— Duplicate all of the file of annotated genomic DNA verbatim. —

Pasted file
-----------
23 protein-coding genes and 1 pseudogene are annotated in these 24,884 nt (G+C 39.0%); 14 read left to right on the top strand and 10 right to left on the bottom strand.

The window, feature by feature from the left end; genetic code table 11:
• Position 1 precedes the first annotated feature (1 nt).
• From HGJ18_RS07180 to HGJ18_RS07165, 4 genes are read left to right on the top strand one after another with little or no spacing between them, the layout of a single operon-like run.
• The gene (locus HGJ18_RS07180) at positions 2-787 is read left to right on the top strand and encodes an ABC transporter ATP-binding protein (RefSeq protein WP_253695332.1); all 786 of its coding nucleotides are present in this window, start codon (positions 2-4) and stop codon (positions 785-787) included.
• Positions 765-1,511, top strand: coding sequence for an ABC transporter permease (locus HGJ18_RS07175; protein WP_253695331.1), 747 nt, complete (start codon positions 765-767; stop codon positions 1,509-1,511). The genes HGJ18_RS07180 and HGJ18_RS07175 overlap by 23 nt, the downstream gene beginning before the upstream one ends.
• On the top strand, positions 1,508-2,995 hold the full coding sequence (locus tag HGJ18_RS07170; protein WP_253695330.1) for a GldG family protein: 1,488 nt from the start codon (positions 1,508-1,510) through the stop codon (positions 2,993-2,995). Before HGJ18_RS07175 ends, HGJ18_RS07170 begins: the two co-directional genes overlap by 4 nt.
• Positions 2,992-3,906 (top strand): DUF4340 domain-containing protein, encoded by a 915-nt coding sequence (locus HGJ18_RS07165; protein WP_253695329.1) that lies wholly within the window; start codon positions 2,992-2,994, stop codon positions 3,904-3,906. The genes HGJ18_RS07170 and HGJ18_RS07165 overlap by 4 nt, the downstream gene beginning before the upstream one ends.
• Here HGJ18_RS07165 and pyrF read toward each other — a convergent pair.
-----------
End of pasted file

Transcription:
23 protein-coding genes and 1 pseudogene are annotated in these 24,884 nt (G+C 39.0%); 14 read left to right on the top strand and 10 right to left on the bottom strand.

The window, feature by feature from the left end; genetic code table 11:
• Position 1 precedes the first annotated feature (1 nt).
• From HGJ18_RS07180 to HGJ18_RS07165, 4 genes are read left to right on the top strand one after another with little or no spacing between them, the layout of a single operon-like run.
• The gene (locus HGJ18_RS07180) at positions 2-787 is read left to right on the top strand and encodes an ABC transporter ATP-binding protein (RefSeq protein WP_253695332.1); all 786 of its coding nucleotides are present in this window, start codon (positions 2-4) and stop codon (positions 785-787) included.
• Positions 765-1,511, top strand: coding sequence for an ABC transporter permease (locus HGJ18_RS07175; protein WP_253695331.1), 747 nt, complete (start codon positions 765-767; stop codon positions 1,509-1,511). The genes HGJ18_RS07180 and HGJ18_RS07175 overlap by 23 nt, the downstream gene beginning before the upstream one ends.
• On the top strand, positions 1,508-2,995 hold the full coding sequence (locus tag HGJ18_RS07170; protein WP_253695330.1) for a GldG family protein: 1,488 nt from the start codon (positions 1,508-1,510) through the stop codon (positions 2,993-2,995). Before HGJ18_RS07175 ends, HGJ18_RS07170 begins: the two co-directional genes overlap by 4 nt.
• Positions 2,992-3,906 (top strand): DUF4340 domain-containing protein, encoded by a 915-nt coding sequence (locus HGJ18_RS07165; protein WP_253695329.1) that lies wholly within the window; start codon positions 2,992-2,994, stop codon positions 3,904-3,906. The genes HGJ18_RS07170 and HGJ18_RS07165 overlap by 4 nt, the downstream gene beginning before the upstream one ends.
• Here HGJ18_RS07165 and pyrF read toward each other — a convergent pair.